Spousal abuse is defined through Pennsylvania's Protection From Abuse Act. While this law specifically outlines the process for receiving protection from one's abuser, it also outlines what is and is not domestic abuse, and who can be considered a victim of domestic abuse instead of a victim of a crime. In particular what this law does is define a group of "household members" and outlaws any acts of violence from them towards another. These acts are prosecutable, and if the protected party obtains a PFA order, further criminal charges may be included.
Protection From Abuse For Spouses
The Protection From Abuse Act outlines specific "household members" that can be the sources of abuse. Household members include a person's current or former spouse, current or former intimate partner, immediate family, extended family, or someone with whom a child is shared.
The following actions can be considered forms of spousal abuse when coming from a household member:
- Any and all forms of sexual assault or misconduct
- Actions that cause physical and bodily harm
- False imprisonment
- Causing a person to fear immediate and serious bodily injury
- Engaging in conduct that repeatedly places a person under fear of bodily injury or harm
These actions, when directed at a spouse or child, are forms of domestic abuse. Although the law does take a firmer stance on child abuse, spousal abuse is also met with grave punishments when an offender is convicted. Spousal abuse is defined through the criminal statutes for the respective crimes committed against the spouse, with higher penalties for conviction.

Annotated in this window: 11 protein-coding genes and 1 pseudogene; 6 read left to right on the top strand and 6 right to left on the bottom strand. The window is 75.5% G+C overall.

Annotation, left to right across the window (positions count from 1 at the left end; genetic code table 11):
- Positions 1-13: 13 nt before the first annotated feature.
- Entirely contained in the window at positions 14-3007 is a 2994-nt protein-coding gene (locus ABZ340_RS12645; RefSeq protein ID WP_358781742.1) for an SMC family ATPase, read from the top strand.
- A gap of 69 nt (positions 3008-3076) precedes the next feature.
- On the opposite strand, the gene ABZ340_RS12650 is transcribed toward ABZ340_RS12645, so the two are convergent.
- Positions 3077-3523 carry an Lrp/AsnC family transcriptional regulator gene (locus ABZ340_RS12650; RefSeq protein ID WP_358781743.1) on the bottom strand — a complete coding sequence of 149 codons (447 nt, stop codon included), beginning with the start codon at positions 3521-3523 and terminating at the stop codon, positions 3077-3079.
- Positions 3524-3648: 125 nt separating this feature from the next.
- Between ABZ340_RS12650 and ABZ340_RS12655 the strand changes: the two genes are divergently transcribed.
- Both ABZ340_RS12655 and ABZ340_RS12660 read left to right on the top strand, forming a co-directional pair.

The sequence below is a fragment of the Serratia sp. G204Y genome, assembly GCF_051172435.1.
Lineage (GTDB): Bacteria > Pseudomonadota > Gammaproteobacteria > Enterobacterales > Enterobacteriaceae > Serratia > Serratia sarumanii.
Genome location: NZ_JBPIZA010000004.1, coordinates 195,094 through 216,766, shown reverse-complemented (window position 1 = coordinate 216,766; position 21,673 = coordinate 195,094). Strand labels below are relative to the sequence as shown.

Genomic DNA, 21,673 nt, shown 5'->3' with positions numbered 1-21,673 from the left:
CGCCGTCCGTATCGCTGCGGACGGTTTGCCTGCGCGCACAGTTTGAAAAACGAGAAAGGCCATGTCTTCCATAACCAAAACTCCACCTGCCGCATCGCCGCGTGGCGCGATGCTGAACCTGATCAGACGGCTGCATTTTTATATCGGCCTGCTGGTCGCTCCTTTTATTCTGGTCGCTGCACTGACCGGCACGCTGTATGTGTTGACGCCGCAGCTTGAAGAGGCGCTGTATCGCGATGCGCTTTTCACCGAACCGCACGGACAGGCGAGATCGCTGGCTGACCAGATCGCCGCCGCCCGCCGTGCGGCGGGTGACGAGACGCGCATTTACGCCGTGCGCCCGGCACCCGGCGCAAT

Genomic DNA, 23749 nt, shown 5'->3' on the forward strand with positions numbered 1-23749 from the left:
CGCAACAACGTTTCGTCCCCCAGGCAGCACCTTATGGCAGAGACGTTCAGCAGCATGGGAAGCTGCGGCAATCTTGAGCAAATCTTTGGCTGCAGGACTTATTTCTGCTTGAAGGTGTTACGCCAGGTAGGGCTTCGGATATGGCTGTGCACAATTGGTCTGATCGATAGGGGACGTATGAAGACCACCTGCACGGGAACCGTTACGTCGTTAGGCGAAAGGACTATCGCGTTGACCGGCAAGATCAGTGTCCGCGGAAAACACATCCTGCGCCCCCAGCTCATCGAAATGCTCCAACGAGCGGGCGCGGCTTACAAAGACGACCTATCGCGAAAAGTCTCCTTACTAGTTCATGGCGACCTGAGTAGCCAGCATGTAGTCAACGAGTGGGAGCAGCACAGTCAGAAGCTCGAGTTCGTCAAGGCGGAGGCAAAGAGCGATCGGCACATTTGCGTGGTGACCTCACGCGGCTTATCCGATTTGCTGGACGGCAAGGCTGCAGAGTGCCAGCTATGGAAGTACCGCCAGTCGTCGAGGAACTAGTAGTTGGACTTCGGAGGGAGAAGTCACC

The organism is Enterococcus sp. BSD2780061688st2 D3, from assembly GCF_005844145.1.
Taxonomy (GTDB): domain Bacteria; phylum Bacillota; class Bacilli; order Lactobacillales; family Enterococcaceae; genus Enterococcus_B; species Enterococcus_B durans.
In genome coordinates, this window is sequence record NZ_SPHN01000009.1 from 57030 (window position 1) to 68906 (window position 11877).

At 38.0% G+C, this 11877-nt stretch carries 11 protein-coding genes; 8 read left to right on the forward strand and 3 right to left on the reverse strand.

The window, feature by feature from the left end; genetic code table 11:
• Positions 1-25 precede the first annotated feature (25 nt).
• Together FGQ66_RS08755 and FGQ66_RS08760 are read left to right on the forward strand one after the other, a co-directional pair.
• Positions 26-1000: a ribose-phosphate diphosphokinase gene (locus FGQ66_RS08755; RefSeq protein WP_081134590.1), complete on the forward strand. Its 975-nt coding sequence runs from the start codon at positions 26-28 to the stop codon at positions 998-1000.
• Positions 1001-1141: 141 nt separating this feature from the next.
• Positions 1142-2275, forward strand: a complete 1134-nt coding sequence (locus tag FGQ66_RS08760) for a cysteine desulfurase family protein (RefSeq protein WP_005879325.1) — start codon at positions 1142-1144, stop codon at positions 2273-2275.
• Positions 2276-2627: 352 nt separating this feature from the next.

Police Actions In Domestic Violence
There are certain circumstances in which officers of the law are given more power than normal if they believe that an incident of domestic violence has occurred. Police may arrest persons without a warrant if they have sufficient cause to believe that domestic violence is involved. They do no need to witness the actual crime itself occurring, but only the signs of abuse, such as a recent injury to the victim.
How Domestic Abuse Charges Can Affect Family Law
When a person is facing domestic abuse charges, matters of family law they are involved with will be affected as well. Spousal abuse charges can result in a Protection From Abuse order being filed, which can result in the denial of custody. On top of this, when a PFA order is issued, the defendant must surrender any firearms or other deadly weapons to the police. If a PFA has already been filed, then the abuser will face additional criminal charges of a PFA violation as well. Convictions on either of these can affect custody rights and even support agreements.
If you or a loved one is facing domestic violence charges or involved in other matters of Family Law, contact attorney Joseph D. Lento today.